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Burroughs and Scotland

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Dethroning the Ancients: the commitment of exile | Chris Kelso | 2020

[posted 07-06-21]

And so, on to Burroughs and Scotland, in which Chris Kelso looks at the relationship between William S Burroughs (WSB) and the titular country, and El Hombre Invisible’s influence on Kelso and earlier generations of Scottish writers.

Before we arrive however, there’s a problem to swerve around. And swerve around it we must, because it’s way too big a problem to ram. It’s a big problem, for sure. An elephantine-sized Elephant in the room problem.

Let me explain.

Last bank holiday weekend, I settled down in the afternoon sunshine of my delightful garden with a cold alcoholic beverage to read Burroughs and Scotland. To be precise – and precision’s my thing, I’m somewhat OCD – I settled down at precisely 14.30. By 15.57, I’d finished. Not finished a chapter or two, but finished the entire book. And that includes a cold alcoholic beverage pit-stop halfway through.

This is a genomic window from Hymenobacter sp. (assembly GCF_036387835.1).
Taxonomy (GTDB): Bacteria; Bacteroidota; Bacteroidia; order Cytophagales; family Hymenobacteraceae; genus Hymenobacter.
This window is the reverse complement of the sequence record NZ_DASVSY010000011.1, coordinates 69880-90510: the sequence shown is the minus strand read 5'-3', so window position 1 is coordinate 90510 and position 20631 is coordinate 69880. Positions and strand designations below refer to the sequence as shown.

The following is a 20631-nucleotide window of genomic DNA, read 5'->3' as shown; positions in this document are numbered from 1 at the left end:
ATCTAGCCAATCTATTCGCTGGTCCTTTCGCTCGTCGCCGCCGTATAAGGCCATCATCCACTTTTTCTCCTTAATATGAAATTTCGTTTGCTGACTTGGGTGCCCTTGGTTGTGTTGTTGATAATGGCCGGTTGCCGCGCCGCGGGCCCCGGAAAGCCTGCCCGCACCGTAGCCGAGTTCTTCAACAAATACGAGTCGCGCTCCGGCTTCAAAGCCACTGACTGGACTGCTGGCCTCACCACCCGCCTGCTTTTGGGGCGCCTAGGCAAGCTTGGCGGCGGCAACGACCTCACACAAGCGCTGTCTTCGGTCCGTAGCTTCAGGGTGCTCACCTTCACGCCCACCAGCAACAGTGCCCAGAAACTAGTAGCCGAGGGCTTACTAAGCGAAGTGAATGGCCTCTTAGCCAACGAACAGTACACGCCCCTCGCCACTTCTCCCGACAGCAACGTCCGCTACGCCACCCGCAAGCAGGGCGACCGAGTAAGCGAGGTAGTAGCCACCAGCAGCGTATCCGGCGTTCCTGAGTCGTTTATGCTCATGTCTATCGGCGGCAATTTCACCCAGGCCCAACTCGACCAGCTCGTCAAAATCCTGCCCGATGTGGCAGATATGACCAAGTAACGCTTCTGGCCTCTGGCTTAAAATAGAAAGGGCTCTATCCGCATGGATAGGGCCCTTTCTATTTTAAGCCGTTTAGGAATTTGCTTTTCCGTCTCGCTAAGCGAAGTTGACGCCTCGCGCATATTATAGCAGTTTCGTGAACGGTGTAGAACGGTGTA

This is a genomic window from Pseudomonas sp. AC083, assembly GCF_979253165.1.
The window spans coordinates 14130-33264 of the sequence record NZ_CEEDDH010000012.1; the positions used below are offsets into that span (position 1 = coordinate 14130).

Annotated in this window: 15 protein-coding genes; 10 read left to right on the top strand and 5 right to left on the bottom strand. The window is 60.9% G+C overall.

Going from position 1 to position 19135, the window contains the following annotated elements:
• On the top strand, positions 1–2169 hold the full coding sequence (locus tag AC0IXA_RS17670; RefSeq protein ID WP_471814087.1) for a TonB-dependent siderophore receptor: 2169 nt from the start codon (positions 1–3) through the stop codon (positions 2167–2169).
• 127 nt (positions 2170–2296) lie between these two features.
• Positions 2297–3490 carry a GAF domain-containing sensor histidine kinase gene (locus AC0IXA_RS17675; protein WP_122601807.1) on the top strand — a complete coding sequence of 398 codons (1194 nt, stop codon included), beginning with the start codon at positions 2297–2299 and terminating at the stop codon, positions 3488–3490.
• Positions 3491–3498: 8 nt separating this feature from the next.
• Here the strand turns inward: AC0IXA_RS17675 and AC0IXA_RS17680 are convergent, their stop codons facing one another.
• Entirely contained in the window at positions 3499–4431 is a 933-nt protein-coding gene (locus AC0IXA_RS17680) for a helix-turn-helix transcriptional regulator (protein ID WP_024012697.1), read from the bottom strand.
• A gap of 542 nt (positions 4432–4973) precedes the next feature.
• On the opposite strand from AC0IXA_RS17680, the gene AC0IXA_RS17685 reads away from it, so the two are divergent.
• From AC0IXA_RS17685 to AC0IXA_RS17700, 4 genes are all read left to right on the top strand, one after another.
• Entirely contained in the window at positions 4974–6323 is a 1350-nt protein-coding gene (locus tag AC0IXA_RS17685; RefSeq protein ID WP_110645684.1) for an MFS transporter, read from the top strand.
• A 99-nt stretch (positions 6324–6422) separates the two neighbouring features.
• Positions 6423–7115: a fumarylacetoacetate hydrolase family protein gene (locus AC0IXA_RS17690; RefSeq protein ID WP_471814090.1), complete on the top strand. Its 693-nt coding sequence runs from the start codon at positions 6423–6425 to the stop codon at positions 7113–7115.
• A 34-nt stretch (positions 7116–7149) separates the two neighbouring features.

To elaborate: I firstly read Graham Rae’s Intro, then I read author Chris Kelso’s Intro. Then, I read the first three chapters: Rise of the Ancients, The Beast of Birkenshaw, and International Writers Conference.

Fully into Kelso’s groove by this point, I chose the next chapters at random – Ewan Morrison & the Counterculture was the first.

And, in no time at all, there was nothing left to read. Or, to be precise, by 15.57, there was nothing left to read.

And that was a problem. The problem. The book was too short. The book was too short. The book was TOO SHORT.

If somebody had been watching at that moment, they would have observed a humanoid on a garden bench theatrically thumbing through the book, then shaking the book, then putting down the book, then staring at the book for precisely 20 seconds, then picking the book up and then repeating the previous actions. A few times. Cursing may have been heard. Although, if nobody had been watching at that moment, would the cursing humanoid have made a sound?

Later, calmed down, and making the notes that form this fully functional review, I realised that the Elephant in the room wasn’t Burroughs and Scotland. It was me. I was the problem. Like a primary psychopath, I have almost zero impulse control. I’m greedy and impatient. What I should have done was to read a couple of chapters, and then wander the garden, admire my trees, release my attack hounds onto some innocent ramblers (simply because I could) and generally enjoy myself (and the screaming) for an hour or so.

Unfortunately, even were I to possess ironclad impulse control, this would have been very difficult. I fully realise that I’m scraping the bottom of the cliché barrel here, but Burroughs and Scotland was, quite simply, “unputdownable”.